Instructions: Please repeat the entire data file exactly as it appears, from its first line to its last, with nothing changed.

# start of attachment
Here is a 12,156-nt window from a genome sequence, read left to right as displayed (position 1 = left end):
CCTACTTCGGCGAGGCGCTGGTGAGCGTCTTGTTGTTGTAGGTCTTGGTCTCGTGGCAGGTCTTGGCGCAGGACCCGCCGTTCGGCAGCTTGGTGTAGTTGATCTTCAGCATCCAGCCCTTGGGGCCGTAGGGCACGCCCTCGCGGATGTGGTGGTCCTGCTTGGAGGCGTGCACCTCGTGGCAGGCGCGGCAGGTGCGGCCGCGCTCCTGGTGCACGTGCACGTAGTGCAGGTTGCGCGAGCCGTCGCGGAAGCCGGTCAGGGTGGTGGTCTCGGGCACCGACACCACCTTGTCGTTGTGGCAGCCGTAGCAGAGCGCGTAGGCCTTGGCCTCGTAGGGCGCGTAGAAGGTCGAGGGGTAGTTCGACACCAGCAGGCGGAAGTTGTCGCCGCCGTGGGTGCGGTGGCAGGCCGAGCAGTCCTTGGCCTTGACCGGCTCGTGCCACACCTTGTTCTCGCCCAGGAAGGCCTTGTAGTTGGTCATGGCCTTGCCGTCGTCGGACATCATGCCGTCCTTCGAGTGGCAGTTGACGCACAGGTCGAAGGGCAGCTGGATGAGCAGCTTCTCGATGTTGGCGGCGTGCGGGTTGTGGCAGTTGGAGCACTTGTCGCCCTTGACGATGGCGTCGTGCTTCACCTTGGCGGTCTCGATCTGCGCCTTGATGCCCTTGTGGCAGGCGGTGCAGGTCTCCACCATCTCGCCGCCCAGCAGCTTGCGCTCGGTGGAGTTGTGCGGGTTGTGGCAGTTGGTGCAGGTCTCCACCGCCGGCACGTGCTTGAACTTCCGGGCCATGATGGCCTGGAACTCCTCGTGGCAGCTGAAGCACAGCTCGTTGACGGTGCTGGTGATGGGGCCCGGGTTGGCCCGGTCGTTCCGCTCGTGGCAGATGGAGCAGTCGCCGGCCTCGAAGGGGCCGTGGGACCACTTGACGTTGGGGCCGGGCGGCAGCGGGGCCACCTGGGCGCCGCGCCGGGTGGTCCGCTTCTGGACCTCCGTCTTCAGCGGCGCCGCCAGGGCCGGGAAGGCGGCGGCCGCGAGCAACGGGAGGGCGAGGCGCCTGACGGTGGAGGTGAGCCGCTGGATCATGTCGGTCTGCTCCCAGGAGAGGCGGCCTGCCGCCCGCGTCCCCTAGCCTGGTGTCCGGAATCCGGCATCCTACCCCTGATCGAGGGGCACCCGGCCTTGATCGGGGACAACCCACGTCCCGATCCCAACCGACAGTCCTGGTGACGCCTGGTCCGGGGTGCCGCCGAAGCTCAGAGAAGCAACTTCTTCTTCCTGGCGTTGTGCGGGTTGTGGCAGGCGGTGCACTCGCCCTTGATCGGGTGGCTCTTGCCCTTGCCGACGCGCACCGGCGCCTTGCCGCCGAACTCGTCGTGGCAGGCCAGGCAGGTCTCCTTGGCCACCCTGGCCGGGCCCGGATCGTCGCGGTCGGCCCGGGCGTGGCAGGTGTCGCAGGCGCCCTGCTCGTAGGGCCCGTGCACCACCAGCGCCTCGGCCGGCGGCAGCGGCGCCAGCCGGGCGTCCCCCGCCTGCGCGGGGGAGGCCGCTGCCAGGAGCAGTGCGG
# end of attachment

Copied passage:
Here is a 12,156-nt window from a genome sequence, read left to right as displayed (position 1 = left end):
CCTACTTCGGCGAGGCGCTGGTGAGCGTCTTGTTGTTGTAGGTCTTGGTCTCGTGGCAGGTCTTGGCGCAGGACCCGCCGTTCGGCAGCTTGGTGTAGTTGATCTTCAGCATCCAGCCCTTGGGGCCGTAGGGCACGCCCTCGCGGATGTGGTGGTCCTGCTTGGAGGCGTGCACCTCGTGGCAGGCGCGGCAGGTGCGGCCGCGCTCCTGGTGCACGTGCACGTAGTGCAGGTTGCGCGAGCCGTCGCGGAAGCCGGTCAGGGTGGTGGTCTCGGGCACCGACACCACCTTGTCGTTGTGGCAGCCGTAGCAGAGCGCGTAGGCCTTGGCCTCGTAGGGCGCGTAGAAGGTCGAGGGGTAGTTCGACACCAGCAGGCGGAAGTTGTCGCCGCCGTGGGTGCGGTGGCAGGCCGAGCAGTCCTTGGCCTTGACCGGCTCGTGCCACACCTTGTTCTCGCCCAGGAAGGCCTTGTAGTTGGTCATGGCCTTGCCGTCGTCGGACATCATGCCGTCCTTCGAGTGGCAGTTGACGCACAGGTCGAAGGGCAGCTGGATGAGCAGCTTCTCGATGTTGGCGGCGTGCGGGTTGTGGCAGTTGGAGCACTTGTCGCCCTTGACGATGGCGTCGTGCTTCACCTTGGCGGTCTCGATCTGCGCCTTGATGCCCTTGTGGCAGGCGGTGCAGGTCTCCACCATCTCGCCGCCCAGCAGCTTGCGCTCGGTGGAGTTGTGCGGGTTGTGGCAGTTGGTGCAGGTCTCCACCGCCGGCACGTGCTTGAACTTCCGGGCCATGATGGCCTGGAACTCCTCGTGGCAGCTGAAGCACAGCTCGTTGACGGTGCTGGTGATGGGGCCCGGGTTGGCCCGGTCGTTCCGCTCGTGGCAGATGGAGCAGTCGCCGGCCTCGAAGGGGCCGTGGGACCACTTGACGTTGGGGCCGGGCGGCAGCGGGGCCACCTGGGCGCCGCGCCGGGTGGTCCGCTTCTGGACCTCCGTCTTCAGCGGCGCCGCCAGGGCCGGGAAGGCGGCGGCCGCGAGCAACGGGAGGGCGAGGCGCCTGACGGTGGAGGTGAGCCGCTGGATCATGTCGGTCTGCTCCCAGGAGAGGCGGCCTGCCGCCCGCGTCCCCTAGCCTGGTGTCCGGAATCCGGCATCCTACCCCTGATCGAGGGGCACCCGGCCTTGATCGGGGACAACCCACGTCCCGATCCCAACCGACAGTCCTGGTGACGCCTGGTCCGGGGTGCCGCCGAAGCTCAGAGAAGCAACTTCTTCTTCCTGGCGTTGTGCGGGTTGTGGCAGGCGGTGCACTCGCCCTTGATCGGGTGGCTCTTGCCCTTGCCGACGCGCACCGGCGCCTTGCCGCCGAACTCGTCGTGGCAGGCCAGGCAGGTCTCCTTGGCCACCCTGGCCGGGCCCGGATCGTCGCGGTCGGCCCGGGCGTGGCAGGTGTCGCAGGCGCCCTGCTCGTAGGGCCCGTGCACCACCAGCGCCTCGGCCGGCGGCAGCGGCGCCAGCCGGGCGTCCCCCGCCTGCGCGGGGGAGGCCGCTGCCAGGAGCAGTGCGG